Trends in Islamic Finance – interview with Dr. Mohamed Goneid
Can you explain the ongoing controversy in the Shariah-compliance of certain sukuk models? Has this slowed down the sukuk growth?
Despite the fact that there is an ongoing effort to regularize the Sukuk market, and since controversy is not proper to a specific country, the growth in Sukuk has been practically unhindered.
How fast is the Islamic finance sector growing currently?
It is difficult to see current growth, however Islamic Banks have grown by 26.7% in 2008 and is expected to grow from about 15 - 20 % throughout this year. The Asian Banker research group also reported thatIslamic institutions grew to nearly $350 billion in assets in 2008, beating the 19.3 per cent growth rate of mainstream banks.
Do you have any estimates for the size of the global industry?
A considerable portion of the industry is privately owned and as a result the estimates range between 150 billion USD to 200 billion USD. This estimation is actually higher if you include Iran.
What trends and challenges would you predict for Islamic Finance in 2010?
Islamic Banking will continue to grow in 2010. There will be challenges faced against regularization vs. diversification and channels saturation vs. new products.
What role do you see Islamic finance playing on a global scale in the next 5 to 10 years?
Islamic Finance will play a major role both globally within the banking industry, and on regional level in the Middle East and South East of Asia.
England and France are currently opening the doors for Islamic finance so we will also see growth in Europe. Newcomers with large Muslim populations like China and India may join the Islamic finance growing trend.
How important is it to drive forward harmonisation and standardization of Islamic finance? Do Islamic banks need to be more innovative when it comes to developing new financial instruments? What are the major limitations of Islamic banking, and how can they be solved?
It is paramount to drive the harmonisation and standardisation of Islamic finance forward otherwise the globalisation effort will be hindered. Islamic Banks have to stay innovative and go for more sophisticated products. The innovation is really driven by boutique Islamic banks in the Middle East whose whole mandate is to be Sharia compliant. With the larger ‘newcomer’ Islamic banks, innovation will be exposed to more sophisticated clientele and the need to be competitive.
What are the problems and challenges facing the Islamic banking system in the west?
The biggest and most important challenge is to be granted the permission to operate and secondly the effort to fine tune the Western Banking environment to accommodate Islamic Banking. Islamic Banking has an added challenge of attracting customers and competing against mainstream conventional banks on the same turf.
What needs to be done to improve the knowledge and understanding of Islamic banking?
In case of Islamic Banking, to be introduced into a mainstream, conventional banking environment, market education will be instrumental in acquiring the required popularity to achieve a reasonable rate of growth. Conferences, publicity campaigns and mass media can play an important role, also marketing campaigns and one-on-one information from Account Managers in banks can be fruitful.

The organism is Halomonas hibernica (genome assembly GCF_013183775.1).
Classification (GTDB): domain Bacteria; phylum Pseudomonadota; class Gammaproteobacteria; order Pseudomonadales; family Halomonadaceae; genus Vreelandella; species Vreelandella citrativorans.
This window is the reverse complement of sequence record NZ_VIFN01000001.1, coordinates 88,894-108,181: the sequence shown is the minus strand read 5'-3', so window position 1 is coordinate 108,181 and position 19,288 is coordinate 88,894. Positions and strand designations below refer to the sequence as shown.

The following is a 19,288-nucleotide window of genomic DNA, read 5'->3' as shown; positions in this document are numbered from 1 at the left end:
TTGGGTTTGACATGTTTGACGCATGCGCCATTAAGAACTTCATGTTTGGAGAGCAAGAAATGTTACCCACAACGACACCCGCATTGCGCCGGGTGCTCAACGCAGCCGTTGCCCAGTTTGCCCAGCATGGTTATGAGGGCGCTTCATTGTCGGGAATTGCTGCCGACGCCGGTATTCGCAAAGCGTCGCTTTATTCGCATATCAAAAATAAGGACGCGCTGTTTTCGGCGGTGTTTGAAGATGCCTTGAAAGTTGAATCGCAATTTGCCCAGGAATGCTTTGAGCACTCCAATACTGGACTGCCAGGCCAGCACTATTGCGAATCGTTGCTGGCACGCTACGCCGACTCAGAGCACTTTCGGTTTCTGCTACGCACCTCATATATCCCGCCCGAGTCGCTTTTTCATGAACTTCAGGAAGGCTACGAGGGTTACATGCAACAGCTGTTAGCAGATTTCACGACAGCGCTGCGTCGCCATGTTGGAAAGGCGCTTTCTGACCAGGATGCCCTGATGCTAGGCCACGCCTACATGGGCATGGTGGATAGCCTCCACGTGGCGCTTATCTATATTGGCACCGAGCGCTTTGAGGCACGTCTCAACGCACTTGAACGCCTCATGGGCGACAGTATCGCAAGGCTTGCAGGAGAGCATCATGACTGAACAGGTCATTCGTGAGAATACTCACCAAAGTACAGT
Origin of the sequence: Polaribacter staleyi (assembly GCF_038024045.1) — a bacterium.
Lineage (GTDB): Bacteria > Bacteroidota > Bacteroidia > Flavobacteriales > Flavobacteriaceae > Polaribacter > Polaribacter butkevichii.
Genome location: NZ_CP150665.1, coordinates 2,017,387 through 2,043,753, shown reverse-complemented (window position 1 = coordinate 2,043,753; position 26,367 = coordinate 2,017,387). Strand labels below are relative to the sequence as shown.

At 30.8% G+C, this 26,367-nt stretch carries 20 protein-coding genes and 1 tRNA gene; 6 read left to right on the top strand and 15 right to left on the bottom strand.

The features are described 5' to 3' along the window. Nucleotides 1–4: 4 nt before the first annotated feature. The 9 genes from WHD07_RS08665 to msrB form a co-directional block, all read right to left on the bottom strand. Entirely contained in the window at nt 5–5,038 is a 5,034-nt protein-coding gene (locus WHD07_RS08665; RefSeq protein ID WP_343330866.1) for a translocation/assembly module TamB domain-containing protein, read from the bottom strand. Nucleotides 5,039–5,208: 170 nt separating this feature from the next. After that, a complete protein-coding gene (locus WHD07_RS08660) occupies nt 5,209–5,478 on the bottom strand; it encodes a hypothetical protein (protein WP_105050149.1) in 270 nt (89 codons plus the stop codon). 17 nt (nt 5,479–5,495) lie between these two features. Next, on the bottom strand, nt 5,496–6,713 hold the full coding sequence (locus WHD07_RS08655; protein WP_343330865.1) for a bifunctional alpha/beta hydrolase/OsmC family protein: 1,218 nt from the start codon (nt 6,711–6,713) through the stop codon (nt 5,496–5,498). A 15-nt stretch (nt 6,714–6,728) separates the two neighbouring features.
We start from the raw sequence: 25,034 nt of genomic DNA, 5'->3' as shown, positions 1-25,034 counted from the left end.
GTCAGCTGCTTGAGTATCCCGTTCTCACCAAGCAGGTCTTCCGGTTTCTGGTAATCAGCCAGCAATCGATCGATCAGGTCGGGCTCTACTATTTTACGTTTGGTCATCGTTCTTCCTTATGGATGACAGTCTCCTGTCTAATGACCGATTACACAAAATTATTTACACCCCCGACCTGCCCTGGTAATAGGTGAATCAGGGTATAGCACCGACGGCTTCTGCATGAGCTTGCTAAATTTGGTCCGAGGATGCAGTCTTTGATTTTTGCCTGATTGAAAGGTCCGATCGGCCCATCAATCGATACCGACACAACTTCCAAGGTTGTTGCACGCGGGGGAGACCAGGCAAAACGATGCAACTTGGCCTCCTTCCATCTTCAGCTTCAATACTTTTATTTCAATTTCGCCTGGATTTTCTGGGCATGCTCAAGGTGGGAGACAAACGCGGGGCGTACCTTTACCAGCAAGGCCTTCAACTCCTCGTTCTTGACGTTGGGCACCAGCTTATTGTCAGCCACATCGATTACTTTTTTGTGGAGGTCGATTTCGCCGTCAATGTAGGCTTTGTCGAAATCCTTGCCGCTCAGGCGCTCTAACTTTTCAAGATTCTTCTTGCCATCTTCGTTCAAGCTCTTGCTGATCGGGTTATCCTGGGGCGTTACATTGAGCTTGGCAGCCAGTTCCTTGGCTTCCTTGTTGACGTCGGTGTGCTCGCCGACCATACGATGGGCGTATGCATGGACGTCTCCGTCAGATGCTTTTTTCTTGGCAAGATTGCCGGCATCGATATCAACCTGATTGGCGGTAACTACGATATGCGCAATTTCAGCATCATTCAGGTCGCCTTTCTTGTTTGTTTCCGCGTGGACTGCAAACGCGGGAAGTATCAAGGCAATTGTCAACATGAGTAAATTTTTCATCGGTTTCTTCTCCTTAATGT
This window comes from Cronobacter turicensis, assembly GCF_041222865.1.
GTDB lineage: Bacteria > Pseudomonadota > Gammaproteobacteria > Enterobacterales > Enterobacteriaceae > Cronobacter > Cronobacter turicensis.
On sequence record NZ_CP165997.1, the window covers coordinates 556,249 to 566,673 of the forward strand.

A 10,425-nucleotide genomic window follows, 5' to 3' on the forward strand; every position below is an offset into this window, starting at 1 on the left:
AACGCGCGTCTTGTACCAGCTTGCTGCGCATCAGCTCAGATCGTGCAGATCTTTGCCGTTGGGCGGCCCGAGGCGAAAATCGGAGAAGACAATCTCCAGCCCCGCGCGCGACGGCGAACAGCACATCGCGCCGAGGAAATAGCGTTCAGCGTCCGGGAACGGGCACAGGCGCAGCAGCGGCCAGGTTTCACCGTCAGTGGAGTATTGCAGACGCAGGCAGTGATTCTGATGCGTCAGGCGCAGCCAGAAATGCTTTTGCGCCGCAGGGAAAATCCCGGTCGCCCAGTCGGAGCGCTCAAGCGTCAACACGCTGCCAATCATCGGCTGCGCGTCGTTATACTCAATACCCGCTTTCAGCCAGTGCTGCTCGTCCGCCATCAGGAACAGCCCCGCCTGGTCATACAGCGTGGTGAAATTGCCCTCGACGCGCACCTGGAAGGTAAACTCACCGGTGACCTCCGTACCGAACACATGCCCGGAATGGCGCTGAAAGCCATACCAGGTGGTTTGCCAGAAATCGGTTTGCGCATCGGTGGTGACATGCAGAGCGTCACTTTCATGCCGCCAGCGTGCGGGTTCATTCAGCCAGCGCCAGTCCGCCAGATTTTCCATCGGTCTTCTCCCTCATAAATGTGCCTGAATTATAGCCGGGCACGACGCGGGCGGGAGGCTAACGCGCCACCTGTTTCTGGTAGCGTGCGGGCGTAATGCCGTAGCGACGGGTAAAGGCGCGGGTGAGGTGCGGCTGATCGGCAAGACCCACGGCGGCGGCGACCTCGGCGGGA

Islamic finance as an emerging form of financial intermediation requires tremendous investment in research and development to promote innovation. How technology can help to grow Islamic Finance?
Technology, like in conventional finance, can play an important role in promoting Islamic Finance. Systems with CRM capabilities, are able to launch new products marketing campaigns. Prospects bases are profiled and information is filtered to drive the marketing effort towards promising prospects. Another important aspect of the system is to have the required tools necessary for the creation of new products in a short time. Some of the Islamic Banks acquire modern systems which are under increasing pressure from the business units and are crying out for technology support. In such cases, it is extremely important to acquire systems which can be successfully implemented in short time span. Systems which can cater for both Islamic finance and Islamic microfinance can be utilised in countries where there are very small businesses and normally Islamic microfinance has proven to be incredibly beneficiary to these business.
What are the strengths of Temenos as regards Islamic financing?
Temenos offers T24 Islamic with best technology today. T24 offers an exhaustive list of Islamic Finance products and moreover it provides a development tool kit to enable users developing new products to launch them in a record short time to market. T24 Islamic Model Bank is delivered from day one and it allows a very short implementation time. Also T24 provides both Islamic Finance and microfinance. On top of all that T24 allows the Bank to streamline their operations, to align their business processes with Islamic proven best practices and to mitigate their business risk.
What is your main role in the Temenos?
My main role in Temenos is to set Islamic banking product strategy and to monitor the application of this strategy given the different Islamic banking environment in the markets that we are tapping.
What would be the best advice that you can give to somebody who decided that Islamic banking was what they wanted to do?
Islamic banking is a dynamic line of business and it calls for a substantial amount of creativity and agility. The big paradox is that Islamic Banking gives the impression of a restricted business by the Islamic Sharia, while in many cases success in this business may be achieved by the non-conformist.